After newspapers, online open access is unsurprisingly the second quickest medium in which reviews of my book appear. And since I am these days so embroiled in writing the first big draft of my research on Lucknow, this blog is poised to turn into a tool of quick and dirty self-promotion (though a post on Lucknow's real estate boom is in the pipeline, keep watching!). This is Jack David Eller, writing for the Anthropology Review Database:

We can only hope that the message of Muslim diversity and ambivalence reaches the ears of the public and of policy-makers and that more anthropologists will be inspired to explore and describe how religion actually moves, or does not move, particular Islamic - and other religions' - individual members, groups, and parties. (read the whole review online)

And here comes Kalathmika Natarajan, writing for the impressive new LSE Review of books (do subscribe to their RSS feeds or follow @LSEReviewBooks if you haven't already), with a more critical note:

Almost half a year after my book on Muslim peace activists in Gujarat hit the shelves, a first review appeared. This is what Moinuddin Ahmad had to say in The Statesman, one of India's oldest English newspapers particularly read in West Bengal:

This book is a rare collection of brave accounts of the people, asserting different identities, marked by the author. It may inspire people in various capacity to engage with the society and work for peace. The author tries to elucidate a thin line between the "religious" and the "secular" in many aspects of daily life, and how it gets blurred when people with different confessions work for same cause, as was done in Gujarat. This work by Raphael Susewind definitely opens a window through which Muslim society and peace-builders can be seen with a nuanced perspective.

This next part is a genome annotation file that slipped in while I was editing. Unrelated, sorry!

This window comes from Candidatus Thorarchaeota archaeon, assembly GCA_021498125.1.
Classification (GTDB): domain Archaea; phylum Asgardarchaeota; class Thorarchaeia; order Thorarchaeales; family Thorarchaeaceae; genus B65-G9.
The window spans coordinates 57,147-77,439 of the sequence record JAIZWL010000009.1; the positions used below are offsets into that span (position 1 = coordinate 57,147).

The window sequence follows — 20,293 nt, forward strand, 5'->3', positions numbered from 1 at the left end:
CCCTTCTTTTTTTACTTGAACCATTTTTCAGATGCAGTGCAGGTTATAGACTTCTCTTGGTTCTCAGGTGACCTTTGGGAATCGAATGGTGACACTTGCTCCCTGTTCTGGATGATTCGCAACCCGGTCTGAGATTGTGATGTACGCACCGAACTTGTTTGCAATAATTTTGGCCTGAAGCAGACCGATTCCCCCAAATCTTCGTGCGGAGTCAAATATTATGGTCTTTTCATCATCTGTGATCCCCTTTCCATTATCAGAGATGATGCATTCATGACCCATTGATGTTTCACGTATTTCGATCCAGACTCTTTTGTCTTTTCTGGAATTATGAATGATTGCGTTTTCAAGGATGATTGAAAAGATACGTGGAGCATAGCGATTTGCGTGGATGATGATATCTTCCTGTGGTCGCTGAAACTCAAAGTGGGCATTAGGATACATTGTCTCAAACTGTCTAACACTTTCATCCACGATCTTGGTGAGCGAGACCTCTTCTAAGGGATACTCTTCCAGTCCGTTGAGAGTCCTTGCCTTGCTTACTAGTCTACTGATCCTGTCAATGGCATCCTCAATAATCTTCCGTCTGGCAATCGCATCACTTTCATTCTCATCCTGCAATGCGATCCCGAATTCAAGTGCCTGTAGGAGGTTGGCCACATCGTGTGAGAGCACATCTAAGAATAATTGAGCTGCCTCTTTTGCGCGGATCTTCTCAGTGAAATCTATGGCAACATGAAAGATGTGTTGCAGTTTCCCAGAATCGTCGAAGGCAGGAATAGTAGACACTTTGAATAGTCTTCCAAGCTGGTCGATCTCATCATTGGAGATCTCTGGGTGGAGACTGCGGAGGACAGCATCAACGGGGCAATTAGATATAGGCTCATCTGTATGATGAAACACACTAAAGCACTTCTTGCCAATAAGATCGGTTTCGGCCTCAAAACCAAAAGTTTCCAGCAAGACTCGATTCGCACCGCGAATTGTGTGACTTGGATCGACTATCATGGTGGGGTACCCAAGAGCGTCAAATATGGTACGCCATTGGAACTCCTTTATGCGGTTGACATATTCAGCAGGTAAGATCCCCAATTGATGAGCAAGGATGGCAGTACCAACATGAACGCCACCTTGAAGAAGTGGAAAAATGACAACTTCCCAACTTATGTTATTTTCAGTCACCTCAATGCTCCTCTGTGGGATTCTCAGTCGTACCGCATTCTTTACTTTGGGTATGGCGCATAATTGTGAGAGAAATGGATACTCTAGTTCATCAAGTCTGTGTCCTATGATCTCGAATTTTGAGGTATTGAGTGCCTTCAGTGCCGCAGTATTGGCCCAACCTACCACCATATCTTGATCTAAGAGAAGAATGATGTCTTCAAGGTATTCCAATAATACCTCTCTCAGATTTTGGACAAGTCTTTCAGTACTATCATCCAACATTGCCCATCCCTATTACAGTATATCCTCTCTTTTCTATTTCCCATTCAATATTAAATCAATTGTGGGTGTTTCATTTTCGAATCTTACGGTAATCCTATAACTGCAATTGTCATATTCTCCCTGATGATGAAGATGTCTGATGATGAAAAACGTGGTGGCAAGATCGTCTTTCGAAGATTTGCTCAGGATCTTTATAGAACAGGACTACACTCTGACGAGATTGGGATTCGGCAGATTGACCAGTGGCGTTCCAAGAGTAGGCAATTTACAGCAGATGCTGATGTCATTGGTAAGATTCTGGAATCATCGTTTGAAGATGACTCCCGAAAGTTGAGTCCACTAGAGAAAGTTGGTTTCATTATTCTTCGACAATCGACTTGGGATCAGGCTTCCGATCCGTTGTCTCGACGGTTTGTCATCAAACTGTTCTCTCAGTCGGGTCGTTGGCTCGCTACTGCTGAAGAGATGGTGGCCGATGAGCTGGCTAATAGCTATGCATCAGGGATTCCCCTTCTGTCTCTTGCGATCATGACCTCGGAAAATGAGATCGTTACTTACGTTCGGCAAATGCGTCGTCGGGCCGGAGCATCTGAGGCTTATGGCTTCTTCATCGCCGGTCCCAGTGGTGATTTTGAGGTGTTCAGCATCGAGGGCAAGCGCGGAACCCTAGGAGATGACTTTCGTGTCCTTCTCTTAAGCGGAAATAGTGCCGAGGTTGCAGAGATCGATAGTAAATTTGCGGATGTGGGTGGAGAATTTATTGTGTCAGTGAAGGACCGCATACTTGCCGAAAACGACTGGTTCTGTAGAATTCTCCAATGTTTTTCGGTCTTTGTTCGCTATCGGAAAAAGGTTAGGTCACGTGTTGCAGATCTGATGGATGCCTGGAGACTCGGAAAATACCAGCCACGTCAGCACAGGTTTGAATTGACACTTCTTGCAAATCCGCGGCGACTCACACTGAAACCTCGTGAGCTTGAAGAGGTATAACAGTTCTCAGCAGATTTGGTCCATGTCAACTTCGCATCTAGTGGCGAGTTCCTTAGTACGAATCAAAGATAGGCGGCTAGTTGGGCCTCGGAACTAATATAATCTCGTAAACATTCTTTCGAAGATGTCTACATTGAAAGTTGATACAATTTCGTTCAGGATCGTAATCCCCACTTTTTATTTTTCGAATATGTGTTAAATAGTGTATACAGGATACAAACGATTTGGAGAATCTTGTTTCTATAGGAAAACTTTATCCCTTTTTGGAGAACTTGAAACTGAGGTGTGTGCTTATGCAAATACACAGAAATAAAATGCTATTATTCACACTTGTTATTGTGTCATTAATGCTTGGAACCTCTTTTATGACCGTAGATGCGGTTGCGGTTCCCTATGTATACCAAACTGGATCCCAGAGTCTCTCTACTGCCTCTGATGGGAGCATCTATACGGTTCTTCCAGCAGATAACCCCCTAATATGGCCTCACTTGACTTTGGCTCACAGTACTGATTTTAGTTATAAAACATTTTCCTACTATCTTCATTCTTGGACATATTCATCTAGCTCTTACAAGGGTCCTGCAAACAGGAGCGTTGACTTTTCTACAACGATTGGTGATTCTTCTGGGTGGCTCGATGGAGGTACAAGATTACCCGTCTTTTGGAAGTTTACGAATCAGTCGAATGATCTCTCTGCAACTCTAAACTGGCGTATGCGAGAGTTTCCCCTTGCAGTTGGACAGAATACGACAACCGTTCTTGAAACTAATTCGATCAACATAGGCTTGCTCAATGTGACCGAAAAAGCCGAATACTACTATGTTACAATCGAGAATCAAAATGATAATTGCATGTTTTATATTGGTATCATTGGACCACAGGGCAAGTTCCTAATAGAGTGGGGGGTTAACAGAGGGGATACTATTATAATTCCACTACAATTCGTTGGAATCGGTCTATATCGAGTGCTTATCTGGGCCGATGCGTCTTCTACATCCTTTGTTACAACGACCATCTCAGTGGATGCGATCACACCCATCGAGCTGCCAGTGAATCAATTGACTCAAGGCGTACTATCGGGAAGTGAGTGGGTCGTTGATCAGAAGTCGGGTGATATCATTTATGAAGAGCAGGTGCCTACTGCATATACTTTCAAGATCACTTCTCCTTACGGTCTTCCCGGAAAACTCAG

I find it quite interesting to see how he focusses on my blurring the line between the faith-based and the secular, a way in which I haven't thought about my work so far (perhaps because that line for me was always kind of obviously fake), but which makes obvious sense, particularly in the context of the Indian debate. Read the whole review online...

Later today, I will give a talk on my Gujarat project at Babasaheb Bhimrao Ambedkar University Lucknow. While preparing my notes for this lecture, I realized that I somehow missed to put any extensive english summary of this project online til today. To fill this gap: here come today's notes (which in turn build on earlier talks and conference papers); please refer, however, to my published work, especially my monograph, if you want to cite my findings -- these notes are rough and not meant for further distribution.1. In the meantime, however, I am curious for your comments below, as always...

  • 1. Is publishing them on this blog a contradiction, then? Mabye, yes...